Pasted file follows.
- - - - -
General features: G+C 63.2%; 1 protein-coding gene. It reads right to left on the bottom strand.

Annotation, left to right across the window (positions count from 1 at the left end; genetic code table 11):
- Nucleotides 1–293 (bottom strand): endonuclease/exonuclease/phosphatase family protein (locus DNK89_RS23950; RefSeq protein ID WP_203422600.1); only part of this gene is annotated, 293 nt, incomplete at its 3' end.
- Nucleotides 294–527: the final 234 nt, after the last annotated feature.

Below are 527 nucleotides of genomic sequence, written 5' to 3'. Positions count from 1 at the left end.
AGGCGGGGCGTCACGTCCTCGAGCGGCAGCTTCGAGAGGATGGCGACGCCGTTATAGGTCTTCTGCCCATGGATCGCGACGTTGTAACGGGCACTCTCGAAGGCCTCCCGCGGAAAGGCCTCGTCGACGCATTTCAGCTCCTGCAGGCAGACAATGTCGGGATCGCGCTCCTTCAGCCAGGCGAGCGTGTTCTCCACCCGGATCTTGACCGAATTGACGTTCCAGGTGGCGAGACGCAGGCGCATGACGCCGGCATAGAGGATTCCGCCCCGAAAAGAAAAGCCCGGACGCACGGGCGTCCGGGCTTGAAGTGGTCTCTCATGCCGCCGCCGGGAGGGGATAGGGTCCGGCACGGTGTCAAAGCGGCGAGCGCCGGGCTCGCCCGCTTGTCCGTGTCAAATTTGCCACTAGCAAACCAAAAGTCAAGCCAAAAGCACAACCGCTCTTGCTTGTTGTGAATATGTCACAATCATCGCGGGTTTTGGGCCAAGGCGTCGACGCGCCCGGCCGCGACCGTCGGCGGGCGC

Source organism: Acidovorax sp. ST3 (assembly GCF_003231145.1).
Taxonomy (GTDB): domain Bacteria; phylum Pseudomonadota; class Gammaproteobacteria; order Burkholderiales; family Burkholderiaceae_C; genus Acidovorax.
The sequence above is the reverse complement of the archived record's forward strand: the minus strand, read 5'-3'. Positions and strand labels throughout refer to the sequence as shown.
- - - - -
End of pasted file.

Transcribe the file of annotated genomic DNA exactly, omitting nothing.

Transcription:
General features: G+C 63.2%; 1 protein-coding gene. It reads right to left on the bottom strand.

Annotation, left to right across the window (positions count from 1 at the left end; genetic code table 11):
- Nucleotides 1–293 (bottom strand): endonuclease/exonuclease/phosphatase family protein (locus DNK89_RS23950; RefSeq protein ID WP_203422600.1); only part of this gene is annotated, 293 nt, incomplete at its 3' end.
- Nucleotides 294–527: the final 234 nt, after the last annotated feature.

Below are 527 nucleotides of genomic sequence, written 5' to 3'. Positions count from 1 at the left end.
AGGCGGGGCGTCACGTCCTCGAGCGGCAGCTTCGAGAGGATGGCGACGCCGTTATAGGTCTTCTGCCCATGGATCGCGACGTTGTAACGGGCACTCTCGAAGGCCTCCCGCGGAAAGGCCTCGTCGACGCATTTCAGCTCCTGCAGGCAGACAATGTCGGGATCGCGCTCCTTCAGCCAGGCGAGCGTGTTCTCCACCCGGATCTTGACCGAATTGACGTTCCAGGTGGCGAGACGCAGGCGCATGACGCCGGCATAGAGGATTCCGCCCCGAAAAGAAAAGCCCGGACGCACGGGCGTCCGGGCTTGAAGTGGTCTCTCATGCCGCCGCCGGGAGGGGATAGGGTCCGGCACGGTGTCAAAGCGGCGAGCGCCGGGCTCGCCCGCTTGTCCGTGTCAAATTTGCCACTAGCAAACCAAAAGTCAAGCCAAAAGCACAACCGCTCTTGCTTGTTGTGAATATGTCACAATCATCGCGGGTTTTGGGCCAAGGCGTCGACGCGCCCGGCCGCGACCGTCGGCGGGCGC

Source organism: Acidovorax sp. ST3 (assembly GCF_003231145.1).
Taxonomy (GTDB): domain Bacteria; phylum Pseudomonadota; class Gammaproteobacteria; order Burkholderiales; family Burkholderiaceae_C; genus Acidovorax.
The sequence above is the reverse complement of the archived record's forward strand: the minus strand, read 5'-3'. Positions and strand labels throughout refer to the sequence as shown.